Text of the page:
When March Madness arrived in full force earlier this week many employment law professionals were paying more attention to the dispute over lucrative NCAA contracts than the basketball games.
The question of whether student-athletes in Maryland and throughout the country should be allowed to reap the profits that they sew has been debated for years. Things are heating up now that a lawsuit has been filed by 24 former student-athletes against the NCAA. If they win, the landscape of collegiate athletics would be transformed into more of an employment arena.
March Madness is a big business, with television rights alone bringing in almost $11 billion over its history. However, student-athletes are getting upset that everyone seems to be getting a piece of the profits except for themselves. In 2009, many high-profile former players filed a lawsuit to challenge a contract that the NCAA forces collegiate athletes to sign. The contract in question prohibits the athletes from earning any money during their college athletic careers. Traditionally, the NCAA has said the contract helps it defend the amateurism of college basketball by denying payments of any kind to the players.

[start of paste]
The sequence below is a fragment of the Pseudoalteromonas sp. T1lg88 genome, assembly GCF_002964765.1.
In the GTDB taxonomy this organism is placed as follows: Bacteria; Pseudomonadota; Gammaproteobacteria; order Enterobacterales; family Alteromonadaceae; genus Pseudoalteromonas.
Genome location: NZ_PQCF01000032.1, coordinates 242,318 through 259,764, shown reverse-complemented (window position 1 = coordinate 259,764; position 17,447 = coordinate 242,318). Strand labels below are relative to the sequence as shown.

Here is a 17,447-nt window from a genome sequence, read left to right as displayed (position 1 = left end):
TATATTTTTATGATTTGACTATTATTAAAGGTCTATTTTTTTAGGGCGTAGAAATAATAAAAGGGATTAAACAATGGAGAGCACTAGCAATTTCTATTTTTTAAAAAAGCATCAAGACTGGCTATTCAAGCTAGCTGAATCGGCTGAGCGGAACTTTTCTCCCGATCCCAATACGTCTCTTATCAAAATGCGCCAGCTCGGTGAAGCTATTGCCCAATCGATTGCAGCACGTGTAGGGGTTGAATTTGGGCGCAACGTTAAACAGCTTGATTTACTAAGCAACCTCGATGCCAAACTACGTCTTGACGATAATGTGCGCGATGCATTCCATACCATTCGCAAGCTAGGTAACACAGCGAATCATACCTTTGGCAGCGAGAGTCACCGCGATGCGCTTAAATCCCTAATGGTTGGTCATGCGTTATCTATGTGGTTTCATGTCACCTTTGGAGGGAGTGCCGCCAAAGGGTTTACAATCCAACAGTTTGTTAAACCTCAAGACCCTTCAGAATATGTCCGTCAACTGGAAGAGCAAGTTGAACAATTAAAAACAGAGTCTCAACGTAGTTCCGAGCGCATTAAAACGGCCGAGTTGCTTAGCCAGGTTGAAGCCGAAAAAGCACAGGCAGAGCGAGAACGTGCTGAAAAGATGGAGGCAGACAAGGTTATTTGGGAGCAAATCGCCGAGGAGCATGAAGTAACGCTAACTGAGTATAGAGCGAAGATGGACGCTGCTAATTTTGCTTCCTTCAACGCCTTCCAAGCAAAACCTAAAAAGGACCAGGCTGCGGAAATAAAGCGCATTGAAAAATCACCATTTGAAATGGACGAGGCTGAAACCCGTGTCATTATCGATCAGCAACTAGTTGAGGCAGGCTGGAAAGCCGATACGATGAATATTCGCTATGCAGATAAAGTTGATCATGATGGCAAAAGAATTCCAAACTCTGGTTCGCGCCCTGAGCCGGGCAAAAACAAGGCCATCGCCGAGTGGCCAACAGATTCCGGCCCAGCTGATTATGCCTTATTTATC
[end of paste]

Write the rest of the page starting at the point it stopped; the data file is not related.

However, many people argue that college basketball players and other student-athletes are being exploited by the NCAA for financial gain. The lawsuit is still in the discovery phase, but if the plaintiffs win the NCAA could be ordered to pay up to hundreds of millions of dollars in damages. The lawsuit specifically argues that the contract violates federal antitrust laws because it bars athletes from controlling their own image and likeness and from making any money of off products using their images, even after they graduate.
In general, the debate comes down to whether college athletes have a right to be compensated for the rebroadcasts of games and the sales of photos, video games, jerseys, etc., after they graduate or stop playing in the NCAA. And at the heart of the question is whether student-athletes should be paid for the services they provide on the courts and playing fields.
Source: PBS, "Money and March Madness-The NCAA Lawsuit," Feb. 9, 2012